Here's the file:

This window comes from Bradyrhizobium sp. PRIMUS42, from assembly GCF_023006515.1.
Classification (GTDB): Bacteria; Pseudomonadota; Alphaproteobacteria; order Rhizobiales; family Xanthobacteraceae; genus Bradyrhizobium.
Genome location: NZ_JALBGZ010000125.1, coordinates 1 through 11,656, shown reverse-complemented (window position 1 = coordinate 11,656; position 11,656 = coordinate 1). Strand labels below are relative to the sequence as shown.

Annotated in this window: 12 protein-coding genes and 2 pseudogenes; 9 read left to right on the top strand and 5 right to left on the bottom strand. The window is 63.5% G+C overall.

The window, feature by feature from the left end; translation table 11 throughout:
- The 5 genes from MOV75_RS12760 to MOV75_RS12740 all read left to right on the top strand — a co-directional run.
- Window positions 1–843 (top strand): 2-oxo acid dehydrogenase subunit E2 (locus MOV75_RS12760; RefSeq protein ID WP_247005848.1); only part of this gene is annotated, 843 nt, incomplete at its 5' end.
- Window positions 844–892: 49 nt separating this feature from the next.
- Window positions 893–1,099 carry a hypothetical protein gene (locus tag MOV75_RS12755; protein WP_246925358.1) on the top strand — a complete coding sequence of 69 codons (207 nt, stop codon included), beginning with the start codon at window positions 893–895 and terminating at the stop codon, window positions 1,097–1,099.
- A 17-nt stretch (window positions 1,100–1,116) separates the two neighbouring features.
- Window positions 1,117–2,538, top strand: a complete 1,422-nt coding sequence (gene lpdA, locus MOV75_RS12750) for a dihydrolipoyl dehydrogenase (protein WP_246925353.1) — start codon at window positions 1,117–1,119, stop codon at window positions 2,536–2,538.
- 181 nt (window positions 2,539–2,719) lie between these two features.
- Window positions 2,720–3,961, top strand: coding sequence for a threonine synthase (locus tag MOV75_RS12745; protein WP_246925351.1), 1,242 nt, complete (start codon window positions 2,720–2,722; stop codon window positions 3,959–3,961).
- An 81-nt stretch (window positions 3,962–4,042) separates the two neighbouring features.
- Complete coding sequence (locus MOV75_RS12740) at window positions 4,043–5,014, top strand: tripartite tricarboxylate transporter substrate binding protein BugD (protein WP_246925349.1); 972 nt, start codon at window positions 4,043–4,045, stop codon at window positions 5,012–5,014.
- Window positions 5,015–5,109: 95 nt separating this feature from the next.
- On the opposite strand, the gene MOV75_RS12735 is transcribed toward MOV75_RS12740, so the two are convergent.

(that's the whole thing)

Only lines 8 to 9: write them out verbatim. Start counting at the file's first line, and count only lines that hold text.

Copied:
- Window positions 844–892: 49 nt separating this feature from the next.
- Window positions 893–1,099 carry a hypothetical protein gene (locus tag MOV75_RS12755; protein WP_246925358.1) on the top strand — a complete coding sequence of 69 codons (207 nt, stop codon included), beginning with the start codon at window positions 893–895 and terminating at the stop codon, window positions 1,097–1,099.